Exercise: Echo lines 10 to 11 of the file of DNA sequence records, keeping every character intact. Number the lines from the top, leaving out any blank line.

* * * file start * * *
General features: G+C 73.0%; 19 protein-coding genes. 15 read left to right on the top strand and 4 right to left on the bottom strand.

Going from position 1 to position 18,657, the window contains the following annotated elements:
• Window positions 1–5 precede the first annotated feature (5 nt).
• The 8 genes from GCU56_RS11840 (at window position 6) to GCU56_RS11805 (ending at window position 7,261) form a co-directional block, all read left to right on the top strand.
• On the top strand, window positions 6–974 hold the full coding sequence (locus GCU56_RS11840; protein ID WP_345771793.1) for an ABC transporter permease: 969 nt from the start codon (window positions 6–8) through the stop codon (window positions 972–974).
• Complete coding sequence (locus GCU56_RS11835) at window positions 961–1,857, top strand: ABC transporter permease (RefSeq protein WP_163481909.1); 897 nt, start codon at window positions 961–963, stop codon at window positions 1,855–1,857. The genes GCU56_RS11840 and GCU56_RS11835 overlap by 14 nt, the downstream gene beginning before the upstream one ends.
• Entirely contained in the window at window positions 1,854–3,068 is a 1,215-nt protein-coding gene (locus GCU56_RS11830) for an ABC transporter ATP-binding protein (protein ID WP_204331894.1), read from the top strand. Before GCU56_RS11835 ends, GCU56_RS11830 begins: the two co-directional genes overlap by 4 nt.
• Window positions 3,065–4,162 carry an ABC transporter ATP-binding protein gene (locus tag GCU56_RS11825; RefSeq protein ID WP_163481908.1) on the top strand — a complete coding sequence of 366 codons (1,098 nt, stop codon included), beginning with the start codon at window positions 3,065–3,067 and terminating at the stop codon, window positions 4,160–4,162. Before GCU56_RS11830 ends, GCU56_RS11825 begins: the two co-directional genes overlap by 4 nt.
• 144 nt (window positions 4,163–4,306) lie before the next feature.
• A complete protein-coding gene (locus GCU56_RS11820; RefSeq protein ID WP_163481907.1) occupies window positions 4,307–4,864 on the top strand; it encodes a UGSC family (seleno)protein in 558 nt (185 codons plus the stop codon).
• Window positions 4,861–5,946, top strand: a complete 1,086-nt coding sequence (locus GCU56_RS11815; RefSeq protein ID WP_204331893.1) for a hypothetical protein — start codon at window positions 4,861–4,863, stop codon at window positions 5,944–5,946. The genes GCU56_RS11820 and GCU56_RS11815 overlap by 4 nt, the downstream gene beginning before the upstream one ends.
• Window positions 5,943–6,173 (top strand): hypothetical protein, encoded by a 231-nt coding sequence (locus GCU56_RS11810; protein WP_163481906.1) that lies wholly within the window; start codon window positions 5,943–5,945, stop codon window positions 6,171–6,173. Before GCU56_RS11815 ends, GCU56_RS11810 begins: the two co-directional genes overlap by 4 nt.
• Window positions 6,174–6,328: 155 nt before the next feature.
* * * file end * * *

• A complete protein-coding gene (locus GCU56_RS11820; RefSeq protein ID WP_163481907.1) occupies window positions 4,307–4,864 on the top strand; it encodes a UGSC family (seleno)protein in 558 nt (185 codons plus the stop codon).
• Window positions 4,861–5,946, top strand: a complete 1,086-nt coding sequence (locus GCU56_RS11815; RefSeq protein ID WP_204331893.1) for a hypothetical protein — start codon at window positions 4,861–4,863, stop codon at window positions 5,944–5,946. The genes GCU56_RS11820 and GCU56_RS11815 overlap by 4 nt, the downstream gene beginning before the upstream one ends.